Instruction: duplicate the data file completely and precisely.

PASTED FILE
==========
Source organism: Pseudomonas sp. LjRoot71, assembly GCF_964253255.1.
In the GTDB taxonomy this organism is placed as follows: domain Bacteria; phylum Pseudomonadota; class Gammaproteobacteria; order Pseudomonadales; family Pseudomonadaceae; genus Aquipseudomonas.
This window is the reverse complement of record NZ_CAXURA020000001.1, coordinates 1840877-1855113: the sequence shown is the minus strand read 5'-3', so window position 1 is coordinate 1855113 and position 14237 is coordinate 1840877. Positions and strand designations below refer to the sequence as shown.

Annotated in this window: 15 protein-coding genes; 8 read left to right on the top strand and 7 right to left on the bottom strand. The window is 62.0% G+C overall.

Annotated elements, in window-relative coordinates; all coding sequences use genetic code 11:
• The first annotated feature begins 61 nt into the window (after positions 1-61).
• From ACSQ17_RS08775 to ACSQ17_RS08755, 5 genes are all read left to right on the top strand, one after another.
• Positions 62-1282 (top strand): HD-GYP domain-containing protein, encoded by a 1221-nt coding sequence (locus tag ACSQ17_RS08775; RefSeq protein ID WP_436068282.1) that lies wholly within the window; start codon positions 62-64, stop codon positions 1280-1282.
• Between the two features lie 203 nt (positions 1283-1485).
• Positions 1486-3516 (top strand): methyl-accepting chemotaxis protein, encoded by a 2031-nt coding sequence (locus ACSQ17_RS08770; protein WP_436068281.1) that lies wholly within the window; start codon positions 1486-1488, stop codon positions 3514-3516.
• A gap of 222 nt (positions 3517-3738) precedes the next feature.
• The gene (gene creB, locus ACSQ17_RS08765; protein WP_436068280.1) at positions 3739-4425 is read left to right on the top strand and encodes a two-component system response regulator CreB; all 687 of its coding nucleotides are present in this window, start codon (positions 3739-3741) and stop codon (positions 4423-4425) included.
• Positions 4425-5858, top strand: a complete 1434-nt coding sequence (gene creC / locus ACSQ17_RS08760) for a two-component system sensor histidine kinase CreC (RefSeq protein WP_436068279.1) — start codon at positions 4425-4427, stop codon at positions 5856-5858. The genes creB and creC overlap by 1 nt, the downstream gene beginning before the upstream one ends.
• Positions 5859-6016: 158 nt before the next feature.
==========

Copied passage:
Source organism: Pseudomonas sp. LjRoot71, assembly GCF_964253255.1.
In the GTDB taxonomy this organism is placed as follows: domain Bacteria; phylum Pseudomonadota; class Gammaproteobacteria; order Pseudomonadales; family Pseudomonadaceae; genus Aquipseudomonas.
This window is the reverse complement of record NZ_CAXURA020000001.1, coordinates 1840877-1855113: the sequence shown is the minus strand read 5'-3', so window position 1 is coordinate 1855113 and position 14237 is coordinate 1840877. Positions and strand designations below refer to the sequence as shown.

Annotated in this window: 15 protein-coding genes; 8 read left to right on the top strand and 7 right to left on the bottom strand. The window is 62.0% G+C overall.

Annotated elements, in window-relative coordinates; all coding sequences use genetic code 11:
• The first annotated feature begins 61 nt into the window (after positions 1-61).
• From ACSQ17_RS08775 to ACSQ17_RS08755, 5 genes are all read left to right on the top strand, one after another.
• Positions 62-1282 (top strand): HD-GYP domain-containing protein, encoded by a 1221-nt coding sequence (locus tag ACSQ17_RS08775; RefSeq protein ID WP_436068282.1) that lies wholly within the window; start codon positions 62-64, stop codon positions 1280-1282.
• Between the two features lie 203 nt (positions 1283-1485).
• Positions 1486-3516 (top strand): methyl-accepting chemotaxis protein, encoded by a 2031-nt coding sequence (locus ACSQ17_RS08770; protein WP_436068281.1) that lies wholly within the window; start codon positions 1486-1488, stop codon positions 3514-3516.
• A gap of 222 nt (positions 3517-3738) precedes the next feature.
• The gene (gene creB, locus ACSQ17_RS08765; protein WP_436068280.1) at positions 3739-4425 is read left to right on the top strand and encodes a two-component system response regulator CreB; all 687 of its coding nucleotides are present in this window, start codon (positions 3739-3741) and stop codon (positions 4423-4425) included.
• Positions 4425-5858, top strand: a complete 1434-nt coding sequence (gene creC / locus ACSQ17_RS08760) for a two-component system sensor histidine kinase CreC (RefSeq protein WP_436068279.1) — start codon at positions 4425-4427, stop codon at positions 5856-5858. The genes creB and creC overlap by 1 nt, the downstream gene beginning before the upstream one ends.
• Positions 5859-6016: 158 nt before the next feature.